The Nile Delta (Fig. 1) has been settled and cultivated since the Neolithic period as the earliest known archeological remains within the delta from ca. 4530 BCE reveal (Butzer, 2002). The connection of ancient settlements to former Nile branches is considered an essential factor for the vitality of a settlement to supply people and animals with fresh water, to irrigate fields, or as a connection to the transport system (Bietak, 1975; Lange et al., 2016; Schiestl, 2018; Ginau et al., 2019). Therefore, elevated levees or relict dunes near watercourses offered favorable conditions to settle due to the combination of assured protection from the annual Nile flood while providing access to water supply (Wunderlich, 1989; El Gamili et al., 2001; Schiestl, 2018). Based on a high-resolution TanDEM-X image, Ginau et al. (2019) presented the first detailed illustration of a former fluvial landscape (Fig. 2) in the regional context of the northwestern Nile Delta. Kom el-Gir (KeG), an ancient settlement site in the area of interest (Figs. 2, 3), presumably represents a favored place with a hypothesized connection to a larger former Nile branch (Schiestl, 2019). To prove this assumption, this study aims to explore the subsurface sediments in the surroundings of KeG to obtain a comprehensive view of the paleoenvironmental conditions in this area. In this context, core drillings are widely adopted for scientific investigations into paleoenvironmental reconstructions (Marriner et al., 2012; Pint et al., 2015; Morhange et al., 2016; Seeliger et al., 2018). In addition to core drillings, electrical resistivity tomography (ERT) offers great opportunities for near-subsurface investigations in general (Toonen et al., 2018; Wunderlich et al., 2018) and was previously applied within the Nile Delta (El Gamili et al., 1994, 2001).
Therefore, the study applies a combination of methods to
identify and classify sedimentary environments (e.g., riverbed/channel, floodplain) via coring followed by portable X-ray fluorescence (pXRF) analyses of sampled sediments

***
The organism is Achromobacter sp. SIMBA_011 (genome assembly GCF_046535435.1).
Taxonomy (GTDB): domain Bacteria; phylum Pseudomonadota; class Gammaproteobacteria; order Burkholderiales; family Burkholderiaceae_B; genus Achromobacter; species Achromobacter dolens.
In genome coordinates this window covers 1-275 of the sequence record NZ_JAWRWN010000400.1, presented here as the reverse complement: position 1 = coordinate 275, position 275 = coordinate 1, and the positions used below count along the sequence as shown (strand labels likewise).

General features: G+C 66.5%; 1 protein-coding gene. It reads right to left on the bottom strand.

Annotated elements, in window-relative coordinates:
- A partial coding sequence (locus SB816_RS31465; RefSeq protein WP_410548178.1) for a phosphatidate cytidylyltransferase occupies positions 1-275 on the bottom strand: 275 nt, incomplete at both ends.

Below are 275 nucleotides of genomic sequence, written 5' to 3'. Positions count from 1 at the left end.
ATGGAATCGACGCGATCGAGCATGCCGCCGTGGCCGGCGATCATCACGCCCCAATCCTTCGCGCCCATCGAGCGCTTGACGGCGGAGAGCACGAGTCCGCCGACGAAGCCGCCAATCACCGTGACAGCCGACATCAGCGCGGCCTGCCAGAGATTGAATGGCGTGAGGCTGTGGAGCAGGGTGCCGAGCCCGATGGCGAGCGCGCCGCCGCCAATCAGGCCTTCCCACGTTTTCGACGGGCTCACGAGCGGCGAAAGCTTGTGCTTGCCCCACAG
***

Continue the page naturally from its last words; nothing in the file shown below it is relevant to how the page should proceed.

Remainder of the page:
detect fluvial elements (e.g., channel, levee, floodplain) along transects via electrical resistivity tomography (ERT)
interpret and correlate all results to combine the point-like coring data with the two-dimensional data of the ERT in order to derive a reconstruction of a former channel system.
2.1 Geographical setting
KeG is located in the northwestern Nile Delta, approx. 20 km south of Lake Burullus and 16 km east of the Rosetta branch (Figs. 1, 2). It represents a former settlement hill with a present-day extent of approx. 20 ha and a maximum elevation of ca. 5 m above the Nile Delta floodplain.
The lithology of the Nile Delta floodplain is characterized by alluvial accumulations dominated by late Neo-Nile deposits (Bilqas Formation), which are overlying the Pre-Nile sediments (Mit Ghamr Formation) at greater depths (Rizzini et al., 1978; Pennington et al., 2017; Gebremichael et al., 2018). Today's uppermost deposits, the so-called Nile mud, represent aggrading clastic sediments that mainly originated as Nile alluvium from the Ethiopian Highlands during the Holocene. Within the delta, the predominantly clayey and silty sediments reach a thickness of 10–15 m (Andres and Wunderlich, 1986; Wunderlich, 1988, 1989; Woodward et al., 2015; Ginau et al., 2019). These sediments overlie deposits, which mainly consist of fine to medium sands. They are distinguished from the overlying sediments by lighter colors and the appearance of a post-sedimentary lime formation within the upper section. This lime formation was dated by Wunderlich (1989) and verified the sedimentation during the Pleistocene (Wunderlich, 1989; El Gamili et al., 1994).